OTT exhaust, retailers becoming platforms and other 2020 predictions

Forrester Research also ponders Tik Tok’s next move, the potential for the podcast industry and more.
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There’s no sign of media disruption slowing and according to a new report from Forrester Research, “2020 will kick off a new decade for the media industry,” that will include consolidation, streaming wars, new ad formats and a revitalization of local news.

The annual report takes stock of the media industry, making five major predictions heading into the new year.

Subscription fatigue could hit consumers as the number of streaming services continues to rise. In November alone, both Disney+ and Apple TV+ are all set to launch, with HBO Max slated for May 2020 (that content, however, is coming to Canada through a distribution deal with Bell Media). But, Forrester predicts consumers will be exhausted of over-spending on OTT services and start pulling the proverbial plug, as evidenced in Netflix’s Q2 financials where it lost U.S. subscribers. In Q3, Netflix fell short of its projected new subscribers. The solution could be tiered service bundles where customers pay for specific episodes rather than entire platforms.

TikTok, the latest and greatest in social media video apps boasts some 500 million monthly active users across the globe, leading parent company Bytedance to project doubled revenues topping nearly $17 billion in 2019. As “incumbent media companies are licking their chops at another hot new platform” Forrester is hedging a bet the company takes its time with an IPO while courted by potentials like Meredith Corporation, Snapchat or Facebook, ultimately waiting until 2021.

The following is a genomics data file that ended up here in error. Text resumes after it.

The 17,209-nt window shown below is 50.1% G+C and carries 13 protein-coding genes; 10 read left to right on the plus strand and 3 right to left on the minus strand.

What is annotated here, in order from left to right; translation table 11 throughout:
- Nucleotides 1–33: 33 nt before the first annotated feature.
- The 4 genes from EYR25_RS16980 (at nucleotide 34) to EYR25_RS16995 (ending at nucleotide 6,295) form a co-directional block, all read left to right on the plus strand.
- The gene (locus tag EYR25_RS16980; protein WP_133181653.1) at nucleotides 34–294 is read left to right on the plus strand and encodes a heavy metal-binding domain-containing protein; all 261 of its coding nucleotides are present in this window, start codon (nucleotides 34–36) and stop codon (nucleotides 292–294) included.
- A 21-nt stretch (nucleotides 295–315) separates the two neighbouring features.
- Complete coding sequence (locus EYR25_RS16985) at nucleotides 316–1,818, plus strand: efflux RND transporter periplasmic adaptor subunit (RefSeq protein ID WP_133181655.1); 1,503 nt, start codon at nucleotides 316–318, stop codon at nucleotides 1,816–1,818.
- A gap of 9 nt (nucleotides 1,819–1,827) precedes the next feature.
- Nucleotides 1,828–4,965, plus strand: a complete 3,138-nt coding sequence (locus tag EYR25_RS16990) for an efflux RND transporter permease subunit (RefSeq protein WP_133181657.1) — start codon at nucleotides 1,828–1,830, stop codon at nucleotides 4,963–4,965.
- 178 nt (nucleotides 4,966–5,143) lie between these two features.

Amazon brought in a reported $10 billion in ad revenue in 2018 “which woke up other retailers,” according to Forrester. The prediction here is that retailers with large numbers of site traffic will build their own media platforms as they try to diversify business and open new revenue streams, developing self-serve ad tools or partnering with ad tech firms for monetization. In Canada, Walmart is already operating its Walmart Media Group, while Loblaw has made a major expansion into media as well.

Local media has taken hit after hit over the past decade and newsrooms have scaled back editorial staff. The result has been less coverage at the local level, but Forrester anticipates that changing as local outlets create new business models to survive. With the 2020 U.S. presidential election in America looming, Forrester predicts “one of these evolving publishers will break a scandalous government story as they endeavour to fill this void on a local level.”

If the podcast industry hasn’t already exploded, Forrester says 2020 will be the year, predicting it is the next media market to break $1 billion. Here in Canada, every major legacy media outlet has developed a podcast division in recent years; according to IAB ad spend topped $400 million in 2018. Spotify’s podcast audience has doubled since the start of the year and listeners tend to have higher incomes, so both advertisers and publishers, “want to get in front of these consumers.”